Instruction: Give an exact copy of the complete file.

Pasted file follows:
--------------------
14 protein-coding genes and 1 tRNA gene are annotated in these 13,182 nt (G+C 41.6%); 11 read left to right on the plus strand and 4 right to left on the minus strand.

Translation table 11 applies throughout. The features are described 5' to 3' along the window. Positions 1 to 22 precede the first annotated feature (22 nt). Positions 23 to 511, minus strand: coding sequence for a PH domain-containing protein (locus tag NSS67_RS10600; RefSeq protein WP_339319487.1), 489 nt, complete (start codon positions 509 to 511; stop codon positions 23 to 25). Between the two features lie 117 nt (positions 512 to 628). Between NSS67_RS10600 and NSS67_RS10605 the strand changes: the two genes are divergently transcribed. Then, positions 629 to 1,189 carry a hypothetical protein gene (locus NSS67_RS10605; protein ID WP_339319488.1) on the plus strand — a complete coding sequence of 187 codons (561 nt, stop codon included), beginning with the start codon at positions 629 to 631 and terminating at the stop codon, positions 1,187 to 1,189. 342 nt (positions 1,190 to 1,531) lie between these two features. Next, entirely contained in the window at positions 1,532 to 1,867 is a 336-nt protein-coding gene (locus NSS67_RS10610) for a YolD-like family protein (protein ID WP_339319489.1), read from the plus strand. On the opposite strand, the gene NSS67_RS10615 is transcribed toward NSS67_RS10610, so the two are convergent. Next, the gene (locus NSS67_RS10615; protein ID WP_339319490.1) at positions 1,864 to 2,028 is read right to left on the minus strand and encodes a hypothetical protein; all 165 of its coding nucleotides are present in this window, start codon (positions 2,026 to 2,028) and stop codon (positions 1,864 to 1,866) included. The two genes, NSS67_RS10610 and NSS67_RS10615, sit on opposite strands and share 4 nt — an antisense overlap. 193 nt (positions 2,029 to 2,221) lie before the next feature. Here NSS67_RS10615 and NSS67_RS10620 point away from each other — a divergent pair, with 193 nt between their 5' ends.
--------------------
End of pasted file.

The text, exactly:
14 protein-coding genes and 1 tRNA gene are annotated in these 13,182 nt (G+C 41.6%); 11 read left to right on the plus strand and 4 right to left on the minus strand.

Translation table 11 applies throughout. The features are described 5' to 3' along the window. Positions 1 to 22 precede the first annotated feature (22 nt). Positions 23 to 511, minus strand: coding sequence for a PH domain-containing protein (locus tag NSS67_RS10600; RefSeq protein WP_339319487.1), 489 nt, complete (start codon positions 509 to 511; stop codon positions 23 to 25). Between the two features lie 117 nt (positions 512 to 628). Between NSS67_RS10600 and NSS67_RS10605 the strand changes: the two genes are divergently transcribed. Then, positions 629 to 1,189 carry a hypothetical protein gene (locus NSS67_RS10605; protein ID WP_339319488.1) on the plus strand — a complete coding sequence of 187 codons (561 nt, stop codon included), beginning with the start codon at positions 629 to 631 and terminating at the stop codon, positions 1,187 to 1,189. 342 nt (positions 1,190 to 1,531) lie between these two features. Next, entirely contained in the window at positions 1,532 to 1,867 is a 336-nt protein-coding gene (locus NSS67_RS10610) for a YolD-like family protein (protein ID WP_339319489.1), read from the plus strand. On the opposite strand, the gene NSS67_RS10615 is transcribed toward NSS67_RS10610, so the two are convergent. Next, the gene (locus NSS67_RS10615; protein ID WP_339319490.1) at positions 1,864 to 2,028 is read right to left on the minus strand and encodes a hypothetical protein; all 165 of its coding nucleotides are present in this window, start codon (positions 2,026 to 2,028) and stop codon (positions 1,864 to 1,866) included. The two genes, NSS67_RS10610 and NSS67_RS10615, sit on opposite strands and share 4 nt — an antisense overlap. 193 nt (positions 2,029 to 2,221) lie before the next feature. Here NSS67_RS10615 and NSS67_RS10620 point away from each other — a divergent pair, with 193 nt between their 5' ends.